Monday, December 18, 2017

Monday Thoughts on the Readings for Sunday Morning, December 24, 2017

We are one week away from Christmas day, which means I am in the midst of one of my busiest weeks of the year.  Tomorrow night, December 19th, we will host our annual "Blue Christmas" service, a night where anyone who finds their celebration of the holidays restrained by grief, depression, illness, abuse, or by any other cause can name this trouble in a safe space and lift prayers to the Lord.  Then, on the evening of December 24th, we will have our annual Christmas Eve children's program at 7:00 pm and our annual Christmas Eve candlelight service at 11:00 pm.

But, on the morning of December 24th, we will not jump to our Christmas Eve celebration.  Instead, we will complete the Advent season with the readings for the 4th Sunday of Advent, which you can find below.  After each reading, I will add in italics my first thoughts/responses to the readings.  I invite you to share your comments, questions, and responses in the comment section below.

2 Samuel 7:1 - 11, 16

1Now when the king was settled in his house, and the Lord had given him rest from all his enemies around him, 2the king said to the prophet Nathan, “See now, I am living in a house of cedar, but the ark of God stays in a tent.” 3Nathan said to the king, “Go, do all that you have in mind; for the Lord is with you.”
  4But that same night the word of the Lord came to Nathan: 5Go and tell my servant David: Thus says the Lord: Are you the one to build me a house to live in? 6I have not lived in a house since the day I brought up the people of Israel from Egypt to this day, but I have been moving about in a tent and a tabernacle. 7Wherever I have moved about among all the people of Israel, did I ever speak a word with any of the tribal leaders of Israel, whom I commanded to shepherd my people Israel, saying, “Why have you not built me a house of cedar?” 8Now therefore thus you shall say to my servant David: Thus says the Lord of hosts: I took you from the pasture, from following the sheep to be prince over my people Israel; 9and I have been with you wherever you went, and have cut off all your enemies from before you; and I will make for you a great name, like the name of the great ones of the earth. 10And I will appoint a place for my people Israel and will plant them, so that they may live in their own place, and be disturbed no more; and evildoers shall afflict them no more, as formerly, 11from the time that I appointed judges over my people Israel; and I will give you rest from all your enemies. Moreover the Lord declares to you that the Lord will make you a house. 16Your house and your kingdom shall be made sure forever before me; your throne shall be established forever.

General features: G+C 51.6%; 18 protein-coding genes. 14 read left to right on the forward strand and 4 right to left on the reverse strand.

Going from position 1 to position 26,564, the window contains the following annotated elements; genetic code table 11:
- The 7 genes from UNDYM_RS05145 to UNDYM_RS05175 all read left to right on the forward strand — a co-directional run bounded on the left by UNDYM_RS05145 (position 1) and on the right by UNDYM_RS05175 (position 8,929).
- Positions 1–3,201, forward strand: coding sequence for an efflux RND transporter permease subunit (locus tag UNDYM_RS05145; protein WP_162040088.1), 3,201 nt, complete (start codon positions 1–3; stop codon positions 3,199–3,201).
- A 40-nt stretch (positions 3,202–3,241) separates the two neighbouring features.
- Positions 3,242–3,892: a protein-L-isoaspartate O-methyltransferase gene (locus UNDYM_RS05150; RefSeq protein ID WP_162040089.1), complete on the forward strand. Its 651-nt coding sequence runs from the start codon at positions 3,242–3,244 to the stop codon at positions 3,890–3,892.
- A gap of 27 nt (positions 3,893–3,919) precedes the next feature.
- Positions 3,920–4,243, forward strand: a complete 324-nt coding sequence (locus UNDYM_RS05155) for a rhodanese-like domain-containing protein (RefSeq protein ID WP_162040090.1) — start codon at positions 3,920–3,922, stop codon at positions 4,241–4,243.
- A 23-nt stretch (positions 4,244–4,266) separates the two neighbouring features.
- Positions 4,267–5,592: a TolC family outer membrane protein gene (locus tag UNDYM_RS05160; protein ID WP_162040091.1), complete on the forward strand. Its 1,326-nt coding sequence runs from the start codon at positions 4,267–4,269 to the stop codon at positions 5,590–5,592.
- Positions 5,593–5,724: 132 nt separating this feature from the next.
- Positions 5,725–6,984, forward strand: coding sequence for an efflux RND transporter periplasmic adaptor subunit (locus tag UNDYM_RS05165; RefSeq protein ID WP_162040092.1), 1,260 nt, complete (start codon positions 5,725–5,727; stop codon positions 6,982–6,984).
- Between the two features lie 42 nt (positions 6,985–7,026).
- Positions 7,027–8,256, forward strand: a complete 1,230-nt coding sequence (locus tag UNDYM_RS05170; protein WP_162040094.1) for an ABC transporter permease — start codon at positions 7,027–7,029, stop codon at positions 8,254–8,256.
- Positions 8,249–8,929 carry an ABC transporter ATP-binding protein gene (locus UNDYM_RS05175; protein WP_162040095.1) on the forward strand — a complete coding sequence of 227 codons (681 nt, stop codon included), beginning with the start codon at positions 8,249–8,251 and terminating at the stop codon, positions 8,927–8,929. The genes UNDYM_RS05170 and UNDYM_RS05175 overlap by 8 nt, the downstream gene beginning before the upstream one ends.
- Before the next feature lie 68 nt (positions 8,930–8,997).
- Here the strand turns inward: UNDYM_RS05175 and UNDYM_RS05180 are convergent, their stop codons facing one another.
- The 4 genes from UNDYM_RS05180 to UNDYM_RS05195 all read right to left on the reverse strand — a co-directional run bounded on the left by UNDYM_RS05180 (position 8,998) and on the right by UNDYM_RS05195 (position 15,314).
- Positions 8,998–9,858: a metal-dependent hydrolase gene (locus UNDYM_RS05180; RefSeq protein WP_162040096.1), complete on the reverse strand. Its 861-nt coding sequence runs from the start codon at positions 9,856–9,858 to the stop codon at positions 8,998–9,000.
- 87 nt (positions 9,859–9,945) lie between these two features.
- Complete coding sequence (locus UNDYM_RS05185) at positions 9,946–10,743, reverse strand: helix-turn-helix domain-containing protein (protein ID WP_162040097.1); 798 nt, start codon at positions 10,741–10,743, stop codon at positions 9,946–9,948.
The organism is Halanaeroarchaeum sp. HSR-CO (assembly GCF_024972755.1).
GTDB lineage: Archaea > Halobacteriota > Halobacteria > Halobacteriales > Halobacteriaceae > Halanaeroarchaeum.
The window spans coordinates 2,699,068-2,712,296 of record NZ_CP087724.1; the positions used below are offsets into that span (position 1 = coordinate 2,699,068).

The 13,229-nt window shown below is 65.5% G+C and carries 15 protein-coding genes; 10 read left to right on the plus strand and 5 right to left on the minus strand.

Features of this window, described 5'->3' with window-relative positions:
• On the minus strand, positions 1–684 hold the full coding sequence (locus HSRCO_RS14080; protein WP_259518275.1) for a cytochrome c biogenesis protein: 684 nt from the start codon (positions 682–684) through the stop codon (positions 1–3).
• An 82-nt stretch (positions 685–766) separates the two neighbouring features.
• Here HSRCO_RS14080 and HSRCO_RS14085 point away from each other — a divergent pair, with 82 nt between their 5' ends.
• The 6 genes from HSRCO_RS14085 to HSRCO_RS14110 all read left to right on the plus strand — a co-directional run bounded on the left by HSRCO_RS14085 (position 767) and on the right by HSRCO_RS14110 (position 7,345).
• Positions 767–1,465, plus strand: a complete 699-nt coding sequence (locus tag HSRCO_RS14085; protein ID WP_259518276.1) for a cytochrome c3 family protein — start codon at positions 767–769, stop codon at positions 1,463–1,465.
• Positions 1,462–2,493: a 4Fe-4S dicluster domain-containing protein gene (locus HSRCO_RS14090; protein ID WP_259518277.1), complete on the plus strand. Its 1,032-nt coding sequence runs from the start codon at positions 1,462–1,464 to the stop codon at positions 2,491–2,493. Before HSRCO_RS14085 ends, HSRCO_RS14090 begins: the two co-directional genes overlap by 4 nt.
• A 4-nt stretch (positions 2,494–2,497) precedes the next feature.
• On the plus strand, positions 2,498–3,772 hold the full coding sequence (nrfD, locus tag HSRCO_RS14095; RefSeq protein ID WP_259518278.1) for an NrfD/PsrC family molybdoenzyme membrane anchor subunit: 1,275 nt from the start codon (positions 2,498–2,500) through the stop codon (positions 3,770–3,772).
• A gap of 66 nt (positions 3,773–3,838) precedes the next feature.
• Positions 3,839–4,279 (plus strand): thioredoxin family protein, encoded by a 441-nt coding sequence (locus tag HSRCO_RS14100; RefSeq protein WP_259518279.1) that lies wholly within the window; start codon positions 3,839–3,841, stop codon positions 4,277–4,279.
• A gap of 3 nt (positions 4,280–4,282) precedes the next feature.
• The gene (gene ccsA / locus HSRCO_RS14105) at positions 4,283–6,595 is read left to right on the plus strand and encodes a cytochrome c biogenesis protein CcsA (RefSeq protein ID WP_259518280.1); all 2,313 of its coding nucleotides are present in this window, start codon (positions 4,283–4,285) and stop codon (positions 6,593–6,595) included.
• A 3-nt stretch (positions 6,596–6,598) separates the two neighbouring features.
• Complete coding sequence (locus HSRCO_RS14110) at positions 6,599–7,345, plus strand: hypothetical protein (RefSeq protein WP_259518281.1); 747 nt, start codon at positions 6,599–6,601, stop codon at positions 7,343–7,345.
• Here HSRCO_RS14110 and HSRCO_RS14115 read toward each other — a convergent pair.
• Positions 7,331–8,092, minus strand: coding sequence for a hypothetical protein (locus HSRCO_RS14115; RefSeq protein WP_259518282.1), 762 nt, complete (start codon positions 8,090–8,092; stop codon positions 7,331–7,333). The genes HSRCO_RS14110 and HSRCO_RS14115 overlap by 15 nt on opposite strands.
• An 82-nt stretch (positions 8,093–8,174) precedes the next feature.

David has recently been established as the King of Israel.  He has a palace for his family, where he can rule over the nation.  But he is disturbed that his house is greater than the Lord’s house, the Tabernacle, which is a grand tent.  The Lord declines David’s offer to build a temple, a grand house, for the Lord.  (Side note for the curious: David reveals to Solomon the Lord’s reason behind this refusal in 1 Chronicles 22:7 – 10).  Instead, the Lord declares that the Lord will build up David’s house, meaning his family dynasty as King.  The Lord will also firmly establish the nation of Israel in their homeland.  In the missing verses, the Lord promises David that David’s son will be the one to build the Lord’s house; this becomes one of Solomon’s tasks after he becomes king.  The final verse, promising that David’s “house,” kingdom, and throne will be established forever, reminds us that Jesus is a member of David’s “house” and that Jesus continues to reign as King on the throne established by the Lord.

Luke 1:46b - 55

"My soul magnifies the Lord,
 47 and my spirit rejoices in God my Savior,
 48 for he has looked with favor on the lowliness of his servant. Surely, from now on all generations will call me blessed;
 49 for the Mighty One has done great things for me, and holy is his name.
 50 His mercy is for those who fear him from generation to generation.
 51 He has shown strength with his arm; he has scattered the proud in the thoughts of their hearts.
 52 He has brought down the powerful from their thrones, and lifted up the lowly;